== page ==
The horrific treatment they endured under the Taliban remains fresh in their minds. “Our collective experiences as women under the Taliban rule, whether in urban centers or rural villages, left us with bitter memories of oppressive measures towards women in health, education and employment making it impossible for women to flourish and reach their full potential,” said a statement released by the Afghan Women’s Network (AWN) earlier this year. An umbrella organization uniting numerous representatives from across women’s civil society in Afghanistan, AWN is working night and day to ensure women, youth and other marginalized populations are meaningfully included in these negotiations and that their rights are protected. They are also mobilizing women and training them to participate in peace negotiations under the #AfghanWomenWillNotGoBack campaign that has reached over 2 million people.

And that is what is at the heart of all these lofty policies on women, peace and security: ensuring that the prevention, resolution and recovery from war reflect and represent those most disproportionately affected by it.

Research tells us that women are uniquely positioned within communities to understand what is needed to create lasting peace. And when it comes to peace processes specifically, the research is even more clear: Peace agreements are more effective and long-lasting when women and other marginalized groups are meaningfully included.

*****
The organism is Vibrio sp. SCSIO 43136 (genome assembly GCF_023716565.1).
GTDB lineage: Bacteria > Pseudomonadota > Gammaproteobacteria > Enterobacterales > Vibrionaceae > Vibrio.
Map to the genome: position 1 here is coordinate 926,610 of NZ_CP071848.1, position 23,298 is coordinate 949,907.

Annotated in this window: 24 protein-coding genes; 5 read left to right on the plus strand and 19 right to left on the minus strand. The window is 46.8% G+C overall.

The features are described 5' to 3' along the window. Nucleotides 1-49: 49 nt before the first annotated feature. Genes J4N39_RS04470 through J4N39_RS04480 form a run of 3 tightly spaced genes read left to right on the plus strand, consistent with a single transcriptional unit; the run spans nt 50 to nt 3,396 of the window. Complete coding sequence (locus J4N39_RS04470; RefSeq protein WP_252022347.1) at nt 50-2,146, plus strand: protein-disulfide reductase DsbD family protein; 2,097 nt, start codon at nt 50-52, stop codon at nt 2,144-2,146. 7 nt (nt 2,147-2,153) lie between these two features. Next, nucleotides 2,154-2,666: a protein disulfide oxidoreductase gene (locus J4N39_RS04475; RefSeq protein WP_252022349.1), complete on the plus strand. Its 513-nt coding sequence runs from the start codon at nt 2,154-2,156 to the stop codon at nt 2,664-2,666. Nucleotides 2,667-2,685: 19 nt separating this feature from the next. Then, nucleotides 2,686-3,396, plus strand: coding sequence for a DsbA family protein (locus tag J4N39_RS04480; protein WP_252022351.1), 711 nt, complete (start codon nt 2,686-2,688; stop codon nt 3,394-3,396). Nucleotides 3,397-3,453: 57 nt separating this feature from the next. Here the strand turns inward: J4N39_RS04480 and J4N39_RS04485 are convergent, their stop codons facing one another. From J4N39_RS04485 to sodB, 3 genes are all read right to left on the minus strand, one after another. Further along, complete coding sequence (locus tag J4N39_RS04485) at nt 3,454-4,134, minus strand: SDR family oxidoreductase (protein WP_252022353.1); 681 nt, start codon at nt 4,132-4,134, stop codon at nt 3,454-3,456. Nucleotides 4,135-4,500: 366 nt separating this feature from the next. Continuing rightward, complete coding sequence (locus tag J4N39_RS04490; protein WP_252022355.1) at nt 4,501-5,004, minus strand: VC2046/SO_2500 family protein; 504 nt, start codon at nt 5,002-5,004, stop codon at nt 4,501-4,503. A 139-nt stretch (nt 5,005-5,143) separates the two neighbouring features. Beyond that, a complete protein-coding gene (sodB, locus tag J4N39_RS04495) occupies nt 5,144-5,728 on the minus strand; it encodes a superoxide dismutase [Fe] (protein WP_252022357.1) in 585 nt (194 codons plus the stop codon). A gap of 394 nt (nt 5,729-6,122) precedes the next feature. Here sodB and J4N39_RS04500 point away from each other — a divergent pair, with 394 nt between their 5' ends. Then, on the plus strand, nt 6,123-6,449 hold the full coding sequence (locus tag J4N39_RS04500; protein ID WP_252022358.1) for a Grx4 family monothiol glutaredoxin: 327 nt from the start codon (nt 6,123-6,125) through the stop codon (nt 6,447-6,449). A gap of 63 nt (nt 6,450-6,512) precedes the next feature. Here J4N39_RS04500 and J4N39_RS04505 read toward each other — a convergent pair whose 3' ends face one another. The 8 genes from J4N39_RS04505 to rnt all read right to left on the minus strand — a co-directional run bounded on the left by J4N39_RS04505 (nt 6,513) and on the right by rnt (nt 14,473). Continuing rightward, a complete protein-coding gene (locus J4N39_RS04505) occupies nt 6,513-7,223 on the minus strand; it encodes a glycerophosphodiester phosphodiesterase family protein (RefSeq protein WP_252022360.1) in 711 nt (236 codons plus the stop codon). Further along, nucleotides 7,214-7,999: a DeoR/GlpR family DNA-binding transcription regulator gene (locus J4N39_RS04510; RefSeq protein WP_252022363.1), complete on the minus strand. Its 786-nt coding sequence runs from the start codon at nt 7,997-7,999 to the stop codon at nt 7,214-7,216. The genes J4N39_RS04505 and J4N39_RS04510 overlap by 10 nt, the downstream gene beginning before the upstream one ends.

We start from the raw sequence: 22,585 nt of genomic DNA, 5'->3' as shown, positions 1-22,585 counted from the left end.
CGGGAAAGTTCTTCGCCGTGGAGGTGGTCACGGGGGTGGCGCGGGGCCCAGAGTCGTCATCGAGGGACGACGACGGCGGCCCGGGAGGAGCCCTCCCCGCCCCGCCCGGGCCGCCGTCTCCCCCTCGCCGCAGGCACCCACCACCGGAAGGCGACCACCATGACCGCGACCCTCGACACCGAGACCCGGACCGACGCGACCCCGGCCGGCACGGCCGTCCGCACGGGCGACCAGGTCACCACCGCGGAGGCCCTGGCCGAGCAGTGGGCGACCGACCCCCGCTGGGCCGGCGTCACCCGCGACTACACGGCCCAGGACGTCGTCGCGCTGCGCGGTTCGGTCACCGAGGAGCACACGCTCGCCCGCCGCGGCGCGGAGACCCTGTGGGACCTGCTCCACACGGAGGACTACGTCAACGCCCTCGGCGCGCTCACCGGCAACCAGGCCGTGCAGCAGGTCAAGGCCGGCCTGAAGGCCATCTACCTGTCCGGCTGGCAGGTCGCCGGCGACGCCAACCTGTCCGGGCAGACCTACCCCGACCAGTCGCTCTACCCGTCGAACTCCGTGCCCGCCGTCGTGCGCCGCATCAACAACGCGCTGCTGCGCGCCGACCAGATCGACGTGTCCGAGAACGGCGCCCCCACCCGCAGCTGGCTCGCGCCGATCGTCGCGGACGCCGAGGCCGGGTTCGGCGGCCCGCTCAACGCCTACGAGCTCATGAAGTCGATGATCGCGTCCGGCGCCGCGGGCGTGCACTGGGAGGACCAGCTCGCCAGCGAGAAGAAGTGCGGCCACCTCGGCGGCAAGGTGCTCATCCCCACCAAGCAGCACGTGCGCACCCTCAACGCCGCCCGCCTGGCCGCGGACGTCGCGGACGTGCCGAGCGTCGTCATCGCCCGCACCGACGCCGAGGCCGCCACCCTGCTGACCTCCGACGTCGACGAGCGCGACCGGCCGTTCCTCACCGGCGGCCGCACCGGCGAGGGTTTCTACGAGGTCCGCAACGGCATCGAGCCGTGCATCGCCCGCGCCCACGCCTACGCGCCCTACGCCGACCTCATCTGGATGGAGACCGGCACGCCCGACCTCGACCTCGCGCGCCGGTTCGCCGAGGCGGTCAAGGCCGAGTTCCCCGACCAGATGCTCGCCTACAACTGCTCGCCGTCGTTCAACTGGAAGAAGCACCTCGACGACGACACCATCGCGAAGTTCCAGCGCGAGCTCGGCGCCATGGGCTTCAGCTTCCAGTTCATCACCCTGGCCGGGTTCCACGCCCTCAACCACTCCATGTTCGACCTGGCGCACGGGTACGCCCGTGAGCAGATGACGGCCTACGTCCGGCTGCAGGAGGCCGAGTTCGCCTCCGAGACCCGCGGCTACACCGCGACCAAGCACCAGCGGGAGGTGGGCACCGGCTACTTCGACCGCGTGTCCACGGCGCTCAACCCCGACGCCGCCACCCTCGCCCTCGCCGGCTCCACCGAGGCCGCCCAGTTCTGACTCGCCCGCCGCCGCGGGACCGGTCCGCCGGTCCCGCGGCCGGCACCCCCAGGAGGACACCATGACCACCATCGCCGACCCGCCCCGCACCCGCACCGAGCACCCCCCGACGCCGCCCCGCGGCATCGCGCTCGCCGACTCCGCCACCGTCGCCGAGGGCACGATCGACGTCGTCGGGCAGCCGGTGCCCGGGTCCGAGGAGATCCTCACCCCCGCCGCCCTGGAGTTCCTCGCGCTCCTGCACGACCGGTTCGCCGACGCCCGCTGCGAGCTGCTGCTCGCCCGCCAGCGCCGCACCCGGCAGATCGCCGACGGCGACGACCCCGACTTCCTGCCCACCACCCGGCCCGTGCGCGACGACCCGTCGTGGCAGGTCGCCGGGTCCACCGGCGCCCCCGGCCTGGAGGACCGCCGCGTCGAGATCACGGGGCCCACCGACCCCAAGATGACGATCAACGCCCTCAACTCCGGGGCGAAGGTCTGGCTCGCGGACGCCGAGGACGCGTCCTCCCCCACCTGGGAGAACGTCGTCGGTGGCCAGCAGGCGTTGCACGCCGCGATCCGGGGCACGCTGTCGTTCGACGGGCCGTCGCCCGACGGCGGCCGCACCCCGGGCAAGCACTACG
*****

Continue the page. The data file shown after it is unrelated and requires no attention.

This is the philosophy that is now enshrined in U.S. law thanks to a growing series of legislative and executive actions. The new Strategy, as well as the Women, Peace and Security Act and National Action Plan before it, emphasize that women’s rights are not simply a moral imperative, but are central to United States’ national security and defense policy. Together with the law, these strategies make inclusive, sustainable security a “new normal” for U.S. doctrine, regardless of which party sits in the White House. This is cause for celebration for the women’s rights and peace advocates who have campaigned for this agenda over decades.

This is not to say that there isn’t room for critique and improvement. The document fails entirely to mention LGBTQ populations and lacks protections for girls and youth. Critically, and in light of recent U.S. behavior at the Security Council, the Strategy does not acknowledge the need for sexual and reproductive health care for women in conflict areas — even, most egregiously, those who have experienced rape as a weapon of war.

However, the Strategy is strong in that it calls for the application and even expansion of gender analysis in programming, which means agencies must analyze, collect data and learn from how their programs impact people differently based on their gender.